If you haven’t received the update that allows Google Drive backups yet, and you need to move your WhatsApp history over to a new device, it’s a pretty painless procedure. All you need is a microSD card and a few minutes to spare.
Insert a microSD card into the device that has WhatsApp on it
In WhatsApp, go to Settings > Chats and calls > Back up chats
Remove the SD card and place it into your other device
Install WhatsApp on the other device
WhatsApp should detect the backup and prompt you to restore it, which you should do
If you need to move the backup, use a file explorer to find ‘/sdcard/WhatsApp’ and move it to the correct folder.
Get desktop notifications for WhatsApp chats
You’ll need the WhatsApp Web Chrome extension to get WhatsApp desktop notifications. Then, all you need to do is install a simple add-on called WAToolkit.
After installing it, you will see a new icon in your browser toolbar. Hover your cursor over it to see the most recently received message, or right click for more options. You’ll also notice the WAToolkit options button in your WhatsApp Web tab. The best part? WAToolkit will notify you of messages on your desktop even when Chrome itself isn’t running.
Install WhatsApp Web on PC
In the WhatsApp Web browser window, go to Options > Notifications and ensure that Desktop Alerts is ticked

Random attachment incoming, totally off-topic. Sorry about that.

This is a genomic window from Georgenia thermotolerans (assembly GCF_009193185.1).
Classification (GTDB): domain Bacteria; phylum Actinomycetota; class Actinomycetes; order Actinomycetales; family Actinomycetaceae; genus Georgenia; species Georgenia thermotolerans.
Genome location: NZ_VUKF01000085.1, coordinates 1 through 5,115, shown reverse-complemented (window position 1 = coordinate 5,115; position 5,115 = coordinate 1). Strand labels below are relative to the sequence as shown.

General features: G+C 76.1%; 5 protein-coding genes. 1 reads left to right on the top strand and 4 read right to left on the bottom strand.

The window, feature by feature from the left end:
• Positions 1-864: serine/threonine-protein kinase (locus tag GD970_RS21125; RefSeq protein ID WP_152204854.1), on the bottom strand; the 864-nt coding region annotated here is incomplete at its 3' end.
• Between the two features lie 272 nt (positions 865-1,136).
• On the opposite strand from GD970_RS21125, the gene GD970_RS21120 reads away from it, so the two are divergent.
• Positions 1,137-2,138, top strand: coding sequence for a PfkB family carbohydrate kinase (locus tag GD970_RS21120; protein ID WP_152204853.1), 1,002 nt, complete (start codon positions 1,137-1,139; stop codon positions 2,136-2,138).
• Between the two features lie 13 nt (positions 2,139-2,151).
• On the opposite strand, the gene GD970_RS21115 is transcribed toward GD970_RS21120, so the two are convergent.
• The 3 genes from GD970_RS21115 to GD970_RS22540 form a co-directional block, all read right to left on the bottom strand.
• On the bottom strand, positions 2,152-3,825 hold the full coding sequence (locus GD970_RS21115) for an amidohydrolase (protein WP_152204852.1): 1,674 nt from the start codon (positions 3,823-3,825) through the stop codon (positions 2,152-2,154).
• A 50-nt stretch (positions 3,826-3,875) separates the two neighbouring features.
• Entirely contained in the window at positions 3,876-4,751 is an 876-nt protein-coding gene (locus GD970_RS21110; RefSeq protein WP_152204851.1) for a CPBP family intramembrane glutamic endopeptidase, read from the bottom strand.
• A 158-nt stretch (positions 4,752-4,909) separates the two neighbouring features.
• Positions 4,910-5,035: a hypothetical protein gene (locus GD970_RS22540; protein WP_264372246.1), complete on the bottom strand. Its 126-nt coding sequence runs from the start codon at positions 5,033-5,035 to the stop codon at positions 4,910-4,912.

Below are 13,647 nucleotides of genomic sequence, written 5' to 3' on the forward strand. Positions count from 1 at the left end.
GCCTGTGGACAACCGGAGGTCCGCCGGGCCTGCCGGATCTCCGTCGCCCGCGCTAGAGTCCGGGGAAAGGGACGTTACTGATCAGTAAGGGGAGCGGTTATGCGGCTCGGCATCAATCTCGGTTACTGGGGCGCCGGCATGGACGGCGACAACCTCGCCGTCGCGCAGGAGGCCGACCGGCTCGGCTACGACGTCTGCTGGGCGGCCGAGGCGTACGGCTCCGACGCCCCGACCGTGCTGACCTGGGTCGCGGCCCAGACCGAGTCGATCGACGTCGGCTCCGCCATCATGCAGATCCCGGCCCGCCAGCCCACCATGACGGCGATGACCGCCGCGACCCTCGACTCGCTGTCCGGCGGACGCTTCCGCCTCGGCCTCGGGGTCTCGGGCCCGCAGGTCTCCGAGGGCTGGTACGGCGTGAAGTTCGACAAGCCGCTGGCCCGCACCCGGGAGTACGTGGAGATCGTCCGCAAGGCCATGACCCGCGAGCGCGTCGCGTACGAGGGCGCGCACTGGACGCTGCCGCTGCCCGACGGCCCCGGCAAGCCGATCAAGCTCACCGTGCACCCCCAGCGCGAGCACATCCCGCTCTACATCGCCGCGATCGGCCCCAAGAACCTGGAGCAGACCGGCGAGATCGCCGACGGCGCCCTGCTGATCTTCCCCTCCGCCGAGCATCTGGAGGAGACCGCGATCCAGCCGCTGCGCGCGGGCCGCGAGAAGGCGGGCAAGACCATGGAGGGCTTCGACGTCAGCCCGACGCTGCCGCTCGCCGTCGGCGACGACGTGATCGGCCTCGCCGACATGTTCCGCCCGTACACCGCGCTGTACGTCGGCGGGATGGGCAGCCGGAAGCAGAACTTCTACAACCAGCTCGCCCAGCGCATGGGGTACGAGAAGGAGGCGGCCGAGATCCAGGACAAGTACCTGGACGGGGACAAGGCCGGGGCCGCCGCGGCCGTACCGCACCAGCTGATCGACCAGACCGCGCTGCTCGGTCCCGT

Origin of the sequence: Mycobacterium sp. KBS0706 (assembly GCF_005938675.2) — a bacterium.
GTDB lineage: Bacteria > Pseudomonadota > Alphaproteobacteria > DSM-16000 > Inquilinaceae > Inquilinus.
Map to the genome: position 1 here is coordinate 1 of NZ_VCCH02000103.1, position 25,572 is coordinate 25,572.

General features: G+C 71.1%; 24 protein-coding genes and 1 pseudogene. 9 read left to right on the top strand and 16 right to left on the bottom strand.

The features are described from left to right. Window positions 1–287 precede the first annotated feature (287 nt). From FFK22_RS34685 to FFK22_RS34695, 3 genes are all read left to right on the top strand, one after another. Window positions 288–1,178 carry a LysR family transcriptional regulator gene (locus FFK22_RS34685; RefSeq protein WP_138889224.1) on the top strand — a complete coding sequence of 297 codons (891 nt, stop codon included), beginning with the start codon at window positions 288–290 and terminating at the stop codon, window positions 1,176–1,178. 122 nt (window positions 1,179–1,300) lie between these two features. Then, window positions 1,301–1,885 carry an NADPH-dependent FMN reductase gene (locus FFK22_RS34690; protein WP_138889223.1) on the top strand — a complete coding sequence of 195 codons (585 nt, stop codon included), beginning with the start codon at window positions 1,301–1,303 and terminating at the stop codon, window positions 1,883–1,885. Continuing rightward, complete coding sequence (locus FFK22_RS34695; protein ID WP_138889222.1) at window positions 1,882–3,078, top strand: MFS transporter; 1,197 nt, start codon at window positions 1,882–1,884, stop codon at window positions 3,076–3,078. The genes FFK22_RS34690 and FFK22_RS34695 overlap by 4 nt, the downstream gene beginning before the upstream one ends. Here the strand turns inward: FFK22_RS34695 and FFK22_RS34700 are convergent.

Install the Chrome browser extension WAToolkit
Make sure the background notifications box is ticked, like in the image below
Send private messages in bulk, BCC-style
Privacy on the internet is a hard thing to hold onto, but even the famously unprivate WhatsApp has a few features that let you do things on the down-low. Want to send out a group message without everyone in the group seeing who else received that message, and then seeing every subsequent response to the message? That’s what the Broadcast feature is for, and using it is simple:
Tap the Options icon at the top right (three dots).
Tap New broadcast
Enter the names of all the contacts you want to send your private message to.
Tap Create, write your message, then send it.
Hide ‘Last seen’, profile photo and status
Getting thrown into a big group chat filled with party guests and people you don’t know can be bewildering. Suddenly, your profile picture is staring back at a chatroom full of strangers, who can also see your status and when you’re reading messages. If I wanted a whole flock of strangers ogling and judging a photo of me, I’d have gone on Tinder. Here’s how to have better control over who sees this information on WhatsApp:
Tap the Options icon at the top right of WhatsApp
Go to Settings > Account > Privacy